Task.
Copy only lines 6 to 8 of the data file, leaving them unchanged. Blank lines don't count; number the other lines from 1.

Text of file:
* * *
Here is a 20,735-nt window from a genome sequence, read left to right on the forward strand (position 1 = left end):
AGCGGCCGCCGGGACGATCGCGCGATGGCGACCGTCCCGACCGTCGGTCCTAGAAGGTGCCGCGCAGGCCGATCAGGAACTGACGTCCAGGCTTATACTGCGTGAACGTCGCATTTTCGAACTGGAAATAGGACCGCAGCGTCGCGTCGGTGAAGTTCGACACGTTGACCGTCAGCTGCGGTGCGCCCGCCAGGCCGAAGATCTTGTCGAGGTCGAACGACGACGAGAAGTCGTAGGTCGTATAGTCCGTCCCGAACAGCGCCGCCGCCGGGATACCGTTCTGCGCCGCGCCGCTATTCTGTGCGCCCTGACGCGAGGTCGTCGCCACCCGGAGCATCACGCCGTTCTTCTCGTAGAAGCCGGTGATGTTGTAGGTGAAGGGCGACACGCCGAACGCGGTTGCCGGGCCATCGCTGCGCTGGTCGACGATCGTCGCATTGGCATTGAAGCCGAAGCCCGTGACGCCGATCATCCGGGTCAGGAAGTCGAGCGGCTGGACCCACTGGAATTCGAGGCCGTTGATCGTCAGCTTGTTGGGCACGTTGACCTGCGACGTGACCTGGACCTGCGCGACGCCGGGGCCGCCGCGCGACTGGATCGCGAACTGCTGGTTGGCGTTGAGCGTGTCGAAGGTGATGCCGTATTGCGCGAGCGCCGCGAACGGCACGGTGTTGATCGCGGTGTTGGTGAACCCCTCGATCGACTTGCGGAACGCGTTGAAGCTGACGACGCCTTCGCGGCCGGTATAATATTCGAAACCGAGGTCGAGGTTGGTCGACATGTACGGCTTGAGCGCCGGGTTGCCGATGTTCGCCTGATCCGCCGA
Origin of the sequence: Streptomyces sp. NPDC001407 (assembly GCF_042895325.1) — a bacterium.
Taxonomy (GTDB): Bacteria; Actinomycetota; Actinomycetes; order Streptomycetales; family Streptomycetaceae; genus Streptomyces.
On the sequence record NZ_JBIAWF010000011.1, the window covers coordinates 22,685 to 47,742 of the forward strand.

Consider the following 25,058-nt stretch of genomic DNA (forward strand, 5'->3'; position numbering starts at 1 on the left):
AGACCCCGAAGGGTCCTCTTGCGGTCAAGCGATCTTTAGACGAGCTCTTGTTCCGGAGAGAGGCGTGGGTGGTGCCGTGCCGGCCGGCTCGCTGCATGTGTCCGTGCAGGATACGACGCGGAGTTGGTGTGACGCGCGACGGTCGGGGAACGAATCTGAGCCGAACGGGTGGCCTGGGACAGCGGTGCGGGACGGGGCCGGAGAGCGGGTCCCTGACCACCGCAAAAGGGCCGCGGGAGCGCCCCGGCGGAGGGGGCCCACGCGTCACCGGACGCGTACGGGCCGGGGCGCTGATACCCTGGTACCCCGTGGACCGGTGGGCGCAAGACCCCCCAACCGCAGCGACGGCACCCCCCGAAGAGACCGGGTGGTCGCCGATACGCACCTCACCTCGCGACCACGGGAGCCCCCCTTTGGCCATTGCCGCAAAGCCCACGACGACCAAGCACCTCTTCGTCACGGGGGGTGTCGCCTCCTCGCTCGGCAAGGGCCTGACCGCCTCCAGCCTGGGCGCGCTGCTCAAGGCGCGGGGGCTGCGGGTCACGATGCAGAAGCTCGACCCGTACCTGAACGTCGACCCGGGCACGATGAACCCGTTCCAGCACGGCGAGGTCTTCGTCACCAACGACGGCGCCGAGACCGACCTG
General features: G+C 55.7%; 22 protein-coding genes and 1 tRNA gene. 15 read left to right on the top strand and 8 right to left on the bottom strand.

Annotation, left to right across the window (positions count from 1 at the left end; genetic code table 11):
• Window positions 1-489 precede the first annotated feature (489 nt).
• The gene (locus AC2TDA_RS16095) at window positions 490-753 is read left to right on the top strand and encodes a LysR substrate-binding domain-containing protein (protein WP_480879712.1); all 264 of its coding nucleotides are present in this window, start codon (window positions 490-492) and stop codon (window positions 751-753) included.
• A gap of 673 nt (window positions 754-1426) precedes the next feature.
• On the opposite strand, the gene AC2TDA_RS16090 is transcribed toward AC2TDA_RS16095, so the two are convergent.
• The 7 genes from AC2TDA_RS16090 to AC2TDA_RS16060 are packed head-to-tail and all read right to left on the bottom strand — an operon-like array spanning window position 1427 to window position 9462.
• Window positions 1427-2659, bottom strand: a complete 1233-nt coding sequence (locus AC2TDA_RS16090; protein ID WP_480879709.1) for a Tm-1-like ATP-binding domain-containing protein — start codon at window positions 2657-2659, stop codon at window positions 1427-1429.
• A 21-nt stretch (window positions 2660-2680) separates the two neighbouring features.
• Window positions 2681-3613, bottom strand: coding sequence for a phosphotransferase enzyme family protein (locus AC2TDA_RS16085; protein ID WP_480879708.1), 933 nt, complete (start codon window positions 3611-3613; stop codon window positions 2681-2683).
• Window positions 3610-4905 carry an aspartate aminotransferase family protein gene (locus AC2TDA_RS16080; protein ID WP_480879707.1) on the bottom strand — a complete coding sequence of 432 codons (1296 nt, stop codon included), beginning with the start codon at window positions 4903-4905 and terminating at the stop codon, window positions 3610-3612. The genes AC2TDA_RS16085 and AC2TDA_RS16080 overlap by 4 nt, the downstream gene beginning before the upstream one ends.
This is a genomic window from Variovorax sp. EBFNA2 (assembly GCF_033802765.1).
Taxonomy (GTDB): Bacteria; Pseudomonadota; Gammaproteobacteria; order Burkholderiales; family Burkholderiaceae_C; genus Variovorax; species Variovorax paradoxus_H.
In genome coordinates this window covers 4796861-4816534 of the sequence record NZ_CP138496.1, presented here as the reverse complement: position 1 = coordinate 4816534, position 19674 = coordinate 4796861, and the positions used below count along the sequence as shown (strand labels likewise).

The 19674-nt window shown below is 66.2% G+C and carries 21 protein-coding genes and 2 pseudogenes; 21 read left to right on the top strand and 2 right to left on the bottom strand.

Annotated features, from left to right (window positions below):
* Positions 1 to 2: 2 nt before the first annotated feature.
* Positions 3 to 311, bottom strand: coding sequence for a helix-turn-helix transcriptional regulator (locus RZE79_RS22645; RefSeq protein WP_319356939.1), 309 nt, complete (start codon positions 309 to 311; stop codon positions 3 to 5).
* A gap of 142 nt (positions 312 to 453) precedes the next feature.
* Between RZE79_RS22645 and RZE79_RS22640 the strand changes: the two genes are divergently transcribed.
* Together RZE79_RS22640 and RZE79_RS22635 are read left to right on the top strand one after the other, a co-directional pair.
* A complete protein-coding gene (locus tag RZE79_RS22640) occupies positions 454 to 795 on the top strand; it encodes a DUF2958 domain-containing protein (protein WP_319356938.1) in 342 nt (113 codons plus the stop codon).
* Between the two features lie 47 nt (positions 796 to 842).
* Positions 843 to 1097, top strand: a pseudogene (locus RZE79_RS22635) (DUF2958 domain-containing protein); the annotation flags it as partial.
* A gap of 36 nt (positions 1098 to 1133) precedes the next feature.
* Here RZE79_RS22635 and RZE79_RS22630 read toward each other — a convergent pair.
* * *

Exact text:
Consider the following 25,058-nt stretch of genomic DNA (forward strand, 5'->3'; position numbering starts at 1 on the left):
AGACCCCGAAGGGTCCTCTTGCGGTCAAGCGATCTTTAGACGAGCTCTTGTTCCGGAGAGAGGCGTGGGTGGTGCCGTGCCGGCCGGCTCGCTGCATGTGTCCGTGCAGGATACGACGCGGAGTTGGTGTGACGCGCGACGGTCGGGGAACGAATCTGAGCCGAACGGGTGGCCTGGGACAGCGGTGCGGGACGGGGCCGGAGAGCGGGTCCCTGACCACCGCAAAAGGGCCGCGGGAGCGCCCCGGCGGAGGGGGCCCACGCGTCACCGGACGCGTACGGGCCGGGGCGCTGATACCCTGGTACCCCGTGGACCGGTGGGCGCAAGACCCCCCAACCGCAGCGACGGCACCCCCCGAAGAGACCGGGTGGTCGCCGATACGCACCTCACCTCGCGACCACGGGAGCCCCCCTTTGGCCATTGCCGCAAAGCCCACGACGACCAAGCACCTCTTCGTCACGGGGGGTGTCGCCTCCTCGCTCGGCAAGGGCCTGACCGCCTCCAGCCTGGGCGCGCTGCTCAAGGCGCGGGGGCTGCGGGTCACGATGCAGAAGCTCGACCCGTACCTGAACGTCGACCCGGGCACGATGAACCCGTTCCAGCACGGCGAGGTCTTCGTCACCAACGACGGCGCCGAGACCGACCTG
General features: G+C 55.7%; 22 protein-coding genes and 1 tRNA gene. 15 read left to right on the top strand and 8 right to left on the bottom strand.